One Canadian motorist would have had a breakdown at just the wrong time had it not been for some very helpful teens. A Chevrolet Cobalt she purchased just six weeks ago blew up in spectacular fashion in the middle of an intersection in Fonthill, Ontario, leaving her stranded there without the means to have it towed home. That's when three teenage good Samaritans decided to help her out, pushing the car well over five miles to the woman's home.
Aeron McQuillin, 18; Bailey Campbell, 17; and Billy Tarbett, 15, spotted the stricken Cobalt on the way home from a late-night Tim Hortons run. If that isn't enough of a Canadian stereotype for you, let me just warn you that what they did next was as wholesome and polite as all heckin' dang. They stopped to see if they could help the woman get going again.
After they pushed the car to a safer location on the side of the road, the boys determined that the car's problem was more than they could fix. A leak was causing oil and coolant to mix in the engine and the car was smoking pretty heavily, so it definitely wouldn't be able to travel home under its own power. This is the last thing you want to hear about a car you just purchased. That oil-coolant milkshake means you've got a pricey repair coming up, and potentially even a new engine.
The owner simply couldn't afford to have the car towed home, and she didn't want to bother her roommate with the bad news, either. She said that her roommate had to get to work at 5 a.m., according to McQuillin on Facebook. That's when one of the boys asked, “You boys ready for a push?”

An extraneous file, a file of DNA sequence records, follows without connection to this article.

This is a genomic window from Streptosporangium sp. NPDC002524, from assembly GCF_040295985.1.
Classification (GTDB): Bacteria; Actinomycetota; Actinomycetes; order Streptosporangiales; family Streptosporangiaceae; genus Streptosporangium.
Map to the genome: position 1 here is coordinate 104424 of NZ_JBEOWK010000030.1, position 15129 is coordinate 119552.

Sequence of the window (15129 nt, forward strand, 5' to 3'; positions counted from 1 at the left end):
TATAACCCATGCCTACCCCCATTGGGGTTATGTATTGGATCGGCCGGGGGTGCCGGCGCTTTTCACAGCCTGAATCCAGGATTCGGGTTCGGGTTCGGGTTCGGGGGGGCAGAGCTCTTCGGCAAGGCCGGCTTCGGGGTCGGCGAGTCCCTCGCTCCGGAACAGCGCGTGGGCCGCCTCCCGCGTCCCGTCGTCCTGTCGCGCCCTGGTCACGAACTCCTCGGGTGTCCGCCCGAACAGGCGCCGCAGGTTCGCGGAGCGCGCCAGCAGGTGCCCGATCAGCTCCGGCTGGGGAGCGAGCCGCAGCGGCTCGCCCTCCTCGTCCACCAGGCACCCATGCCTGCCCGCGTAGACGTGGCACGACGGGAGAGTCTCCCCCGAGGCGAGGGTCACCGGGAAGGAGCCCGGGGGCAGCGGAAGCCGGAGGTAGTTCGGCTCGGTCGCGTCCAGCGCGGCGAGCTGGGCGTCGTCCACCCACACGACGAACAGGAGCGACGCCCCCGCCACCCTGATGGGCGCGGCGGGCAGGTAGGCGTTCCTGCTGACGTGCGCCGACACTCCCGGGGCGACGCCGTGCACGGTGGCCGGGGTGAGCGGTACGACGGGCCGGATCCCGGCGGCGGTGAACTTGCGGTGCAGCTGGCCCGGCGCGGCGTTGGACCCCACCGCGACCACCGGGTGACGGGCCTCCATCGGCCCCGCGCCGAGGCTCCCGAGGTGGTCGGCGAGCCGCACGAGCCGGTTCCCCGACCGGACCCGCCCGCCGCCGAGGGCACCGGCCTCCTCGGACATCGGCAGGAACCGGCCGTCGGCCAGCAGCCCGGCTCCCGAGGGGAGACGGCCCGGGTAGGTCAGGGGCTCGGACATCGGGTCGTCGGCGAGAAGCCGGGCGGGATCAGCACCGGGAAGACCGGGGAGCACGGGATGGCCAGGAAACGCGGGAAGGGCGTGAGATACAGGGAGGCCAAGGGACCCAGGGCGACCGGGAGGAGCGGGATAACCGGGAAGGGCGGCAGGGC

McQuillan drove ahead to the driver's home to scope out the route. It was nearly 10 kilometers away, or close to around six miles. He also went home to grab some water and a speaker, and rode back with Dan Morrison, who lent his Ford Escape to the cause. Now with hydration and motivational tunes acquired, the teens started pushing the Cobalt home along Merrittville Highway. Morrison followed the Cobalt in his Escape, lighting their way with his four-way flashers on to alert other drivers of the slow-moving vehicles.
McQuillin said it took them about an hour and a half to deliver the Cobalt to its home, but it was well worth it. Campbell told CNN that there was a huge hill just 300 yards or so into the push, and then later, when they took a brief break from pushing, the Cobalt's battery died. They had to charge it up just to put it back into neutral so they could finish the trip.
The teens never got the woman's name, but Bailey described her as thankful and amazed at the extremely generous act of pushing her car home. Morrison, who had initially thought the boys were nuts for trying this, posted the teens' story on Facebook, where it went viral. Bailey insisted to CNN that there wasn't any option but to stop and help.
"There is so much negativity in the world; people want something positive," Bailey said to CNN. "When something like this happens, it becomes contagious... Everyone has had car problems and can relate."
The teens hope their act of kindness inspires others to help when they see someone in need.
"On behalf of Bailey, Billy and myself—thank you so much to everyone for the kind words and offers of gifts," McQuillin wrote on Facebook. "We hope more people can learn from this situation and not be afraid to lend a helping hand to those in need."